The man who came in from the cold

An account of how a retired geologist took apart the alarmist climate claims of a Nobel Prize winning organisation. Ashish K. Mishra in Forbes India:

V ijay Kumar Raina is amused. The 76-year old retired geologist who lives in Sector 17, Panchkula in Haryana has been blitzkrieged by the media, government, world scientist community and the average citizen since December 2009.

Why? Because he blew the lid off the Intergovernmental Panel on Climate Change’s (IPCC), headed by the charismatic R.K. Pachauri, claims that the Himalayan glaciers will be extinct by 2035.

Raina’s life has taken a complete turnaround in the last six months. Like most retirees, Raina had followed a routine: Early morning walks, discussing politics, attending to his plants and working religiously on his book devoted to ‘tracing the work done on Indian glaciers’. More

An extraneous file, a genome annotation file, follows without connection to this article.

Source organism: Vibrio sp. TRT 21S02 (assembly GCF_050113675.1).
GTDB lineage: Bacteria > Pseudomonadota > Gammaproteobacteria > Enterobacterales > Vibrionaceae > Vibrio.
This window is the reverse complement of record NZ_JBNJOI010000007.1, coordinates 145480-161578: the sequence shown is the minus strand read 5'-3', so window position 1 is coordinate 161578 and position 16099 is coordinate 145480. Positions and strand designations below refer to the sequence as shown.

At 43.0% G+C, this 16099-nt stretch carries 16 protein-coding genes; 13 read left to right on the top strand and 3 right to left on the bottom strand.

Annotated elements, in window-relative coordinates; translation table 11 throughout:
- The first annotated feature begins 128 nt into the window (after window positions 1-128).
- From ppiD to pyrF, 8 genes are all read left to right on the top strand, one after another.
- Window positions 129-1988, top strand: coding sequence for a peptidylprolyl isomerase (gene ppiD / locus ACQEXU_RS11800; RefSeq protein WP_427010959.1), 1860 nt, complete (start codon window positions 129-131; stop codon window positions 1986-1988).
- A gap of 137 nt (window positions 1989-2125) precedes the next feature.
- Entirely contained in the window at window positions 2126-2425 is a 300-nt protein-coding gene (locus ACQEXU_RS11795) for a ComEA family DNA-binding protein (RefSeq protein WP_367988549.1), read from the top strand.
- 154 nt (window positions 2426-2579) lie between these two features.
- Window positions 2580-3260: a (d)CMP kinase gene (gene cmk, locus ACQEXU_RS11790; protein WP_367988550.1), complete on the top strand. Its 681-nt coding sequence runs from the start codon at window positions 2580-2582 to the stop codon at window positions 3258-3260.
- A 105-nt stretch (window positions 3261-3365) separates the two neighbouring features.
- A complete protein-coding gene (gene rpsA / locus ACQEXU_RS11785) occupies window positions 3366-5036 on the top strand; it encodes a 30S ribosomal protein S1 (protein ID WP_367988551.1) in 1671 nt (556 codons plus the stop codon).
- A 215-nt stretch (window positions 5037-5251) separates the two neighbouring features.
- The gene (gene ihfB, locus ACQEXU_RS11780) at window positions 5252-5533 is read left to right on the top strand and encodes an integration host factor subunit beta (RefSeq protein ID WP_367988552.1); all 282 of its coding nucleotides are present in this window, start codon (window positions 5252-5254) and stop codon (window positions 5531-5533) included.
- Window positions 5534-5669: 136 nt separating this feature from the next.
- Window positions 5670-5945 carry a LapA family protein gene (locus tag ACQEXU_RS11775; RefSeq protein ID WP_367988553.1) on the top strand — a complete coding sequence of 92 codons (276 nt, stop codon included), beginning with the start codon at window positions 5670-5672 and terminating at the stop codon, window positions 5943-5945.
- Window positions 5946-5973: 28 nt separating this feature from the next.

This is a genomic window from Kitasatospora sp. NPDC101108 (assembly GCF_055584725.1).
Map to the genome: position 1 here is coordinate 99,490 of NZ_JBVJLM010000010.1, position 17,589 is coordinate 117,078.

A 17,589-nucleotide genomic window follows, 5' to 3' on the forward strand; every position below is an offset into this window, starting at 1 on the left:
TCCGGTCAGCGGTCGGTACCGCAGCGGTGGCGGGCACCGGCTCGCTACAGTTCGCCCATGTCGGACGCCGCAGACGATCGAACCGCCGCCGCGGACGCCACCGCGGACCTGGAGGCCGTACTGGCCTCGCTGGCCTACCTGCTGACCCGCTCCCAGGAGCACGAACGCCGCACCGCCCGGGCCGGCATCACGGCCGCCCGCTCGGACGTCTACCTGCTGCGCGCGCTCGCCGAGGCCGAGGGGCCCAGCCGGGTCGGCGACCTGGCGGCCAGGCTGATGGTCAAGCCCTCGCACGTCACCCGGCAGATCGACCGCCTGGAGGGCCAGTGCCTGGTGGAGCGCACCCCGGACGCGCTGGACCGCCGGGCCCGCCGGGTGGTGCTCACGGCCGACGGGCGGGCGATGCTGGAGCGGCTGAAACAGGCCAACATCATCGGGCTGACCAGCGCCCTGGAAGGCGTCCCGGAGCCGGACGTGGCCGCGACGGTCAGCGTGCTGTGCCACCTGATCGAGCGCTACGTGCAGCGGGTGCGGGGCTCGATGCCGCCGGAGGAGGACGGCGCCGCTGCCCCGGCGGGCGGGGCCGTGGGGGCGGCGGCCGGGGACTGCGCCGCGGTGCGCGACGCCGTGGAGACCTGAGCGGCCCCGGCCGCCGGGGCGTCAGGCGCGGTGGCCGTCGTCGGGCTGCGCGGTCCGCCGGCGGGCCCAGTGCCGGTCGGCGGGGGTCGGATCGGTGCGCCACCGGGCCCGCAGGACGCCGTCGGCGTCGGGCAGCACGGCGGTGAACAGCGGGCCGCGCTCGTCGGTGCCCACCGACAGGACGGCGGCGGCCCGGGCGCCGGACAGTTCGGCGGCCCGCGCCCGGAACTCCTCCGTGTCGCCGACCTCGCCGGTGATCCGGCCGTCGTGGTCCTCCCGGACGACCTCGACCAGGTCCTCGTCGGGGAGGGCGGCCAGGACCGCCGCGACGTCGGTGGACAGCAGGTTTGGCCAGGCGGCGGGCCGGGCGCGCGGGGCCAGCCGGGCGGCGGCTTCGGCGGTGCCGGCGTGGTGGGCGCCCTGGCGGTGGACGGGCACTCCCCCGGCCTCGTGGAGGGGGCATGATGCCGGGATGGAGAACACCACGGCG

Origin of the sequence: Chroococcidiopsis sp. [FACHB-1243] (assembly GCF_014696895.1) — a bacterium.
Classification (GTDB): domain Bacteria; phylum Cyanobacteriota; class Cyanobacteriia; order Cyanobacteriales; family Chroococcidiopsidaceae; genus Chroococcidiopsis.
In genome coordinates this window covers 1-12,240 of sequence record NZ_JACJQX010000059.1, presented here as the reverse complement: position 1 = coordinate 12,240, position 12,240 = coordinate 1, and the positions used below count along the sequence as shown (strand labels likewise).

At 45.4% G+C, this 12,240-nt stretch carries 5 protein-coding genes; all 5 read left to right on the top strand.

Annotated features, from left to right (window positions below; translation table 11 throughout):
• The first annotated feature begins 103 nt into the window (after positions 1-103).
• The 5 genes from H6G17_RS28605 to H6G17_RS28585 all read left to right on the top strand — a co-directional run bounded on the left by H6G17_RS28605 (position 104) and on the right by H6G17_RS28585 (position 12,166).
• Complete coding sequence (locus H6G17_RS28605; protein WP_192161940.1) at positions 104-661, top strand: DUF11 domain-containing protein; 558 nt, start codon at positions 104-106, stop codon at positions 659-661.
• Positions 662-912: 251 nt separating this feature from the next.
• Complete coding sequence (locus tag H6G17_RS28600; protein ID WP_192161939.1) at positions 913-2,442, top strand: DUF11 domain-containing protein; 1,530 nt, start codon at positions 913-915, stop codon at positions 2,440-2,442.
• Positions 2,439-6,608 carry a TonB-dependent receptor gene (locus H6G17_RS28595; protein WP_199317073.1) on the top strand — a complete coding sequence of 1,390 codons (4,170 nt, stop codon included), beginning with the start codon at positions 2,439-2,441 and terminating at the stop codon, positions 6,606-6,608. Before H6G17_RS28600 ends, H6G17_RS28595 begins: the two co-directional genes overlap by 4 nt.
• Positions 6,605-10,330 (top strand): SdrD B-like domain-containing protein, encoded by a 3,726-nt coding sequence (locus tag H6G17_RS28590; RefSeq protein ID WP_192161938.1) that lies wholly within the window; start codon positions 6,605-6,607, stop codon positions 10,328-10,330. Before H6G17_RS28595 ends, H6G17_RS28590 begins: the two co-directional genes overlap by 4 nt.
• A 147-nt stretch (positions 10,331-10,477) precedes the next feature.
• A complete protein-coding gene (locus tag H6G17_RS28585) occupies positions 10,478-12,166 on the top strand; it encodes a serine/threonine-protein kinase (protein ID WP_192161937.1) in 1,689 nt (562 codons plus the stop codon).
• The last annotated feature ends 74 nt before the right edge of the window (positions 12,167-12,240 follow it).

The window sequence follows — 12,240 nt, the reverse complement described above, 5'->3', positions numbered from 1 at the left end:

Waiting for Godwits


Flying 2,000 km, Kunta, a one-legged grey wagtail from Central Asia, returns to her winter home, an organic coffee farm 200 km from Bangalore. Kunta means lame in Kannada. Pramila N. Phatarphekar in Open magazine:

I’m waiting for my hero to arrive,” says TS Ganesh, his gruff voice gearing down to gentle as he mentions the one-legged yellow bird who flies in from Central Asia to land in his organic coffee farm, 200 km south of Bangalore. Whipping across 2,000 km, on a wing and a stumpy red leg, this 15 gm bird uses astounding avian aeronautics to escape from the clutches of eagles and defy great gusts of winds and mountains. Just so she can spend winter on Ganesh’s farm, Indian Almond, neighbouring the Biligiri Ranganaswamy Wildlife Sanctuary.

The ability to survive such a long journey has earned this grey wagtail a title: Kunta. Though it means lame in Kannada, it’s an affectionate tribute to this plucky migrant who’s overcome her disability with her feathers of steel.